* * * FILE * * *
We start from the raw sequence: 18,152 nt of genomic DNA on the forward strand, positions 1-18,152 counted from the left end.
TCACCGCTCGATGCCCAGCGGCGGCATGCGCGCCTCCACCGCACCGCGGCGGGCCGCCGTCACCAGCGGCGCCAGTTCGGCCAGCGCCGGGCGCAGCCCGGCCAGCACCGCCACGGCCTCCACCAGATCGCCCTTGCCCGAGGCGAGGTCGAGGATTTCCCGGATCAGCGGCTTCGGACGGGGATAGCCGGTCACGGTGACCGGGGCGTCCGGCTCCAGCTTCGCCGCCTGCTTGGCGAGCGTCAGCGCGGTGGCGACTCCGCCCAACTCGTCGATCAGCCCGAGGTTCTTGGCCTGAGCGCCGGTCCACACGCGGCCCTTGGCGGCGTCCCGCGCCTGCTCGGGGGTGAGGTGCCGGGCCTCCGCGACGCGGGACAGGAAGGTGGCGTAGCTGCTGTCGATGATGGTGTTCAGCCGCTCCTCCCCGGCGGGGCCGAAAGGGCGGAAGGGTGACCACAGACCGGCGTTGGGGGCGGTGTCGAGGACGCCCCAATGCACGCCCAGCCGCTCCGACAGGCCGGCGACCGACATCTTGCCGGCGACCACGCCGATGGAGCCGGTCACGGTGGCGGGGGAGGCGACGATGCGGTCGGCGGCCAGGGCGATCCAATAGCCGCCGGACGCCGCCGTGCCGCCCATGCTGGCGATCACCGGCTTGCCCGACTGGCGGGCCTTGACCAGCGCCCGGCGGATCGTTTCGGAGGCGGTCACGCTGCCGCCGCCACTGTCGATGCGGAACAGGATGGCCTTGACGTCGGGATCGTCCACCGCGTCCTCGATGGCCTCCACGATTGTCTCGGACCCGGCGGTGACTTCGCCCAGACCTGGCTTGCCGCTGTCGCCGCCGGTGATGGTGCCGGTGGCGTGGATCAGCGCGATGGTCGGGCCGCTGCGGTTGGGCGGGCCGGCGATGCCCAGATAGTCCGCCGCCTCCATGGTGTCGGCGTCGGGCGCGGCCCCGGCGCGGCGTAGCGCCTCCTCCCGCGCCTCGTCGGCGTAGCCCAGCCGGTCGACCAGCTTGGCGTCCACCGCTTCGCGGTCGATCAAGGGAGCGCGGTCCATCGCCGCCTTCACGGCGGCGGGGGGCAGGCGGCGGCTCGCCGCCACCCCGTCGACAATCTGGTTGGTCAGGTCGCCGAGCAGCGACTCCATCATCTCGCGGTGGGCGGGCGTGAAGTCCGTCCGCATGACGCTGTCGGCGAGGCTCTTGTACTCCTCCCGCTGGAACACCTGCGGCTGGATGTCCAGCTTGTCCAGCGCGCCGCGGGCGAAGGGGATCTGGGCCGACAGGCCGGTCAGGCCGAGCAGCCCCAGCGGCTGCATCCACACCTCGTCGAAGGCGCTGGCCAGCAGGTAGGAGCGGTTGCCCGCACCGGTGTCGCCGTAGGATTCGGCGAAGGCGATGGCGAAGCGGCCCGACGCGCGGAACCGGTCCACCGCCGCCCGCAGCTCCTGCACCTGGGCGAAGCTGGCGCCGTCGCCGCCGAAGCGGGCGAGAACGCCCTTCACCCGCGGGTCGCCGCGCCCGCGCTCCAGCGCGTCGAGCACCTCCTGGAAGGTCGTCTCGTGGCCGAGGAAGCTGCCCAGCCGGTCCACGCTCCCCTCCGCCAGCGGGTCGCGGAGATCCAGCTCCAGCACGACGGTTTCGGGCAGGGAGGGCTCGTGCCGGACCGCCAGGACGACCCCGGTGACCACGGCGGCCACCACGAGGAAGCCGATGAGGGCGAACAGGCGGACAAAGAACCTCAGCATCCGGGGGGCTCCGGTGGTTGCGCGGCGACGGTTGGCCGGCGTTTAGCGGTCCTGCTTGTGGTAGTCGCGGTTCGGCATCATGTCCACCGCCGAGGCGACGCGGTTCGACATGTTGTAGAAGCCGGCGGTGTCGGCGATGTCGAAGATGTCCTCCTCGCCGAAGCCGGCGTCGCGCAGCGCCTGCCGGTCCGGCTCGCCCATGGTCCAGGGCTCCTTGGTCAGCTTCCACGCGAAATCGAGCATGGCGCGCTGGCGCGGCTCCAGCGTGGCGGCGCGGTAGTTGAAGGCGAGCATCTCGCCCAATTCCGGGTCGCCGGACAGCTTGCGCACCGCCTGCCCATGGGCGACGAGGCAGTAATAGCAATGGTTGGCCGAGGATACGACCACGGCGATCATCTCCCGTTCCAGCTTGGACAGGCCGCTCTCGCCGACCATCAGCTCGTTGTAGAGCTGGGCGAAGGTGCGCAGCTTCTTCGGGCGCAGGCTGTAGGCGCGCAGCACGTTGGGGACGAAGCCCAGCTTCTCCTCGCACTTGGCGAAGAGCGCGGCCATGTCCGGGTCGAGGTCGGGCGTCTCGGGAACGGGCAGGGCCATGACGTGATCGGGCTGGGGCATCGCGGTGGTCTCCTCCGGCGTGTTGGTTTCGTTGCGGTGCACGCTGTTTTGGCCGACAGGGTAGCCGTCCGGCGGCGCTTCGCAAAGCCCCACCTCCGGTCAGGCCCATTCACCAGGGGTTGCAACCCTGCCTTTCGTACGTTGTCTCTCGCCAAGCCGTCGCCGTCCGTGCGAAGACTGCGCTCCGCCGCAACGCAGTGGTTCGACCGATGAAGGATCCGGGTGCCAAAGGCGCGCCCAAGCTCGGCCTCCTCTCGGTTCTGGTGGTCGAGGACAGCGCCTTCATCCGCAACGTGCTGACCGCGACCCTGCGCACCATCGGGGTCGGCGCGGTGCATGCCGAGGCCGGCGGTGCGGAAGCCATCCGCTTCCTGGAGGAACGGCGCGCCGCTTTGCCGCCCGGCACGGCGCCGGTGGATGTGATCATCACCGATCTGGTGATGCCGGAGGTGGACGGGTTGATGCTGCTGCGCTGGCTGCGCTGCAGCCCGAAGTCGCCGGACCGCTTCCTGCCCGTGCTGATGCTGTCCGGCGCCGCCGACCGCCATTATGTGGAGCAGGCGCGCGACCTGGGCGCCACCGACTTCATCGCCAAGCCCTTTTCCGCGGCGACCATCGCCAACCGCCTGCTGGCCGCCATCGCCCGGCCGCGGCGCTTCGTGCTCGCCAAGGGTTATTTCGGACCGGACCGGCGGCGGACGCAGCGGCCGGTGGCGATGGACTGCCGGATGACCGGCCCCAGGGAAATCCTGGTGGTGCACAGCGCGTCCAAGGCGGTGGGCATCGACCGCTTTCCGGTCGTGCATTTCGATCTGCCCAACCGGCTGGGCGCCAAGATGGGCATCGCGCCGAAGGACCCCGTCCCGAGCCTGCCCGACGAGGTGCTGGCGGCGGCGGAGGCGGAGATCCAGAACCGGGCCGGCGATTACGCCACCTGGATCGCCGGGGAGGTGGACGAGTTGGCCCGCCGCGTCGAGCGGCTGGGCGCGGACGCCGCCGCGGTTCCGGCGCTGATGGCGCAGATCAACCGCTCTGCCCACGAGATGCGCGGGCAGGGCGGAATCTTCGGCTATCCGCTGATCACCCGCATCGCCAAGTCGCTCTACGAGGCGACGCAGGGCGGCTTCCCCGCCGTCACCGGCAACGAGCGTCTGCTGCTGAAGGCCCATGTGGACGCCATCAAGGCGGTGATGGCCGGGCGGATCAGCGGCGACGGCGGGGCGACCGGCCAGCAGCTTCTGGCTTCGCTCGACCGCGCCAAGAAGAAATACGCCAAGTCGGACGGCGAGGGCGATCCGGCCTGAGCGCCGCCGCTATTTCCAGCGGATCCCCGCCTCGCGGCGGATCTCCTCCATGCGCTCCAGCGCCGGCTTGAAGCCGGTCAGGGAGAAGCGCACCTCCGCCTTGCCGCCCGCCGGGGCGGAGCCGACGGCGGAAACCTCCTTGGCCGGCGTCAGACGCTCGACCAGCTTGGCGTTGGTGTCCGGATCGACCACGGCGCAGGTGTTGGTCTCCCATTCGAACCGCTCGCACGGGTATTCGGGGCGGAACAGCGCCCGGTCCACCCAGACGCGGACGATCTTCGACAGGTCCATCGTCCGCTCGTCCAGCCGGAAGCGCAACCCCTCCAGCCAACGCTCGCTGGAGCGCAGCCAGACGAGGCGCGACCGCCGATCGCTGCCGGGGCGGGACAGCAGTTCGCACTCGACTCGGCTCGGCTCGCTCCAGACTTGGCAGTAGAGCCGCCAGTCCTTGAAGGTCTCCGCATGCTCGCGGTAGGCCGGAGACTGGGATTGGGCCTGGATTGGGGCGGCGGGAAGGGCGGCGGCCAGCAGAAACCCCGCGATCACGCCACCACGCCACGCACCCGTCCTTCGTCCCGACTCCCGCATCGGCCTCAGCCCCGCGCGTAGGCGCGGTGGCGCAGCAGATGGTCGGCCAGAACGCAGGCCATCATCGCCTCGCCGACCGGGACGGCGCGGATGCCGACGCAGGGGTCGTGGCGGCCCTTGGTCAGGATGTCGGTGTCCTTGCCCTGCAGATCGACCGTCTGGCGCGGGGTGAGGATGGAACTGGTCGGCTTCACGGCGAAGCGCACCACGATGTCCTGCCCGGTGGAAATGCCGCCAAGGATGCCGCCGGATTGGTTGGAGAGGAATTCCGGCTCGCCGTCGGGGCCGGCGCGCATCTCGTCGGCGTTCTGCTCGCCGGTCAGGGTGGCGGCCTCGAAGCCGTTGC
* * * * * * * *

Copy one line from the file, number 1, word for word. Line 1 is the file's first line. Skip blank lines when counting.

We start from the raw sequence: 18,152 nt of genomic DNA on the forward strand, positions 1-18,152 counted from the left end.